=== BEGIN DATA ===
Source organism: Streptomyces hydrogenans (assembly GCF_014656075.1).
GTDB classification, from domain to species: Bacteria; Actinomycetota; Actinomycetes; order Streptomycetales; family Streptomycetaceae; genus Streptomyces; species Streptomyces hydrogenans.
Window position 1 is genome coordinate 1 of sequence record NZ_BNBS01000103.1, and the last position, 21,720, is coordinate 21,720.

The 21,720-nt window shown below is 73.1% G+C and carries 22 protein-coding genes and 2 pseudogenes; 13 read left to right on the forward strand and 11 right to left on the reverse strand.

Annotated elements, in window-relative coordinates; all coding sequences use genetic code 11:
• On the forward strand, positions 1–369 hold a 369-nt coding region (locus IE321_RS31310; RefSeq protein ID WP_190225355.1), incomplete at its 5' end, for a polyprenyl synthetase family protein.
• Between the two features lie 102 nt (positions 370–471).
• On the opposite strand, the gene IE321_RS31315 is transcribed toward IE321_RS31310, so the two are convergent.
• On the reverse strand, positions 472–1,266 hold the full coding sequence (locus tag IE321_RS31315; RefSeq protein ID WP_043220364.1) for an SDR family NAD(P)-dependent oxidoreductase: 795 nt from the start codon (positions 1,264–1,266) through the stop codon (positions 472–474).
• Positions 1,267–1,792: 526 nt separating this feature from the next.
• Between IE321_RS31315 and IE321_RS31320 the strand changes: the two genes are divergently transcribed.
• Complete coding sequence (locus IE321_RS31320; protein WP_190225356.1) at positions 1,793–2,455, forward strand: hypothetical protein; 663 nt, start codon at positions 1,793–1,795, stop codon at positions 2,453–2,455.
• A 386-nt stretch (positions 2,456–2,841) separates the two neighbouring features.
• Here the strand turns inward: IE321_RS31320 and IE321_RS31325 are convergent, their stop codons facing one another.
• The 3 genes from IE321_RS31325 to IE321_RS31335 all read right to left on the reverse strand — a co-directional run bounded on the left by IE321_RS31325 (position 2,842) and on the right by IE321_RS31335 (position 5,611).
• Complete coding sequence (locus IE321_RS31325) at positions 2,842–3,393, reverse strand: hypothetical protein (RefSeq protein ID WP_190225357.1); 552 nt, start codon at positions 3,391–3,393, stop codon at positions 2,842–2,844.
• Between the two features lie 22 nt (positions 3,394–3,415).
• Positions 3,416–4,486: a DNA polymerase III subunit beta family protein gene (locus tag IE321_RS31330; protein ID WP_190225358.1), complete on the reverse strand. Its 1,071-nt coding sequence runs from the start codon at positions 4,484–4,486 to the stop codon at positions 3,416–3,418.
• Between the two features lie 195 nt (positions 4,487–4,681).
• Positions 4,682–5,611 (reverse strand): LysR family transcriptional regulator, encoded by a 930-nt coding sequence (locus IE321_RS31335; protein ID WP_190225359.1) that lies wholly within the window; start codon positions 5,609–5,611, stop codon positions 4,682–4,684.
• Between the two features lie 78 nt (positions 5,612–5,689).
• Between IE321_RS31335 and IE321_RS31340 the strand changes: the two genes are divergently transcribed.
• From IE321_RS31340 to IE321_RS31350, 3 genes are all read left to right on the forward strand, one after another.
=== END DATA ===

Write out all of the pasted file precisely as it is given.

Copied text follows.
Source organism: Streptomyces hydrogenans (assembly GCF_014656075.1).
GTDB classification, from domain to species: Bacteria; Actinomycetota; Actinomycetes; order Streptomycetales; family Streptomycetaceae; genus Streptomyces; species Streptomyces hydrogenans.
Window position 1 is genome coordinate 1 of sequence record NZ_BNBS01000103.1, and the last position, 21,720, is coordinate 21,720.

The 21,720-nt window shown below is 73.1% G+C and carries 22 protein-coding genes and 2 pseudogenes; 13 read left to right on the forward strand and 11 right to left on the reverse strand.

Annotated elements, in window-relative coordinates; all coding sequences use genetic code 11:
• On the forward strand, positions 1–369 hold a 369-nt coding region (locus IE321_RS31310; RefSeq protein ID WP_190225355.1), incomplete at its 5' end, for a polyprenyl synthetase family protein.
• Between the two features lie 102 nt (positions 370–471).
• On the opposite strand, the gene IE321_RS31315 is transcribed toward IE321_RS31310, so the two are convergent.
• On the reverse strand, positions 472–1,266 hold the full coding sequence (locus tag IE321_RS31315; RefSeq protein ID WP_043220364.1) for an SDR family NAD(P)-dependent oxidoreductase: 795 nt from the start codon (positions 1,264–1,266) through the stop codon (positions 472–474).
• Positions 1,267–1,792: 526 nt separating this feature from the next.
• Between IE321_RS31315 and IE321_RS31320 the strand changes: the two genes are divergently transcribed.
• Complete coding sequence (locus IE321_RS31320; protein WP_190225356.1) at positions 1,793–2,455, forward strand: hypothetical protein; 663 nt, start codon at positions 1,793–1,795, stop codon at positions 2,453–2,455.
• A 386-nt stretch (positions 2,456–2,841) separates the two neighbouring features.
• Here the strand turns inward: IE321_RS31320 and IE321_RS31325 are convergent, their stop codons facing one another.
• The 3 genes from IE321_RS31325 to IE321_RS31335 all read right to left on the reverse strand — a co-directional run bounded on the left by IE321_RS31325 (position 2,842) and on the right by IE321_RS31335 (position 5,611).
• Complete coding sequence (locus IE321_RS31325) at positions 2,842–3,393, reverse strand: hypothetical protein (RefSeq protein ID WP_190225357.1); 552 nt, start codon at positions 3,391–3,393, stop codon at positions 2,842–2,844.
• Between the two features lie 22 nt (positions 3,394–3,415).
• Positions 3,416–4,486: a DNA polymerase III subunit beta family protein gene (locus tag IE321_RS31330; protein ID WP_190225358.1), complete on the reverse strand. Its 1,071-nt coding sequence runs from the start codon at positions 4,484–4,486 to the stop codon at positions 3,416–3,418.
• Between the two features lie 195 nt (positions 4,487–4,681).
• Positions 4,682–5,611 (reverse strand): LysR family transcriptional regulator, encoded by a 930-nt coding sequence (locus IE321_RS31335; protein ID WP_190225359.1) that lies wholly within the window; start codon positions 5,609–5,611, stop codon positions 4,682–4,684.
• Between the two features lie 78 nt (positions 5,612–5,689).
• Between IE321_RS31335 and IE321_RS31340 the strand changes: the two genes are divergently transcribed.
• From IE321_RS31340 to IE321_RS31350, 3 genes are all read left to right on the forward strand, one after another.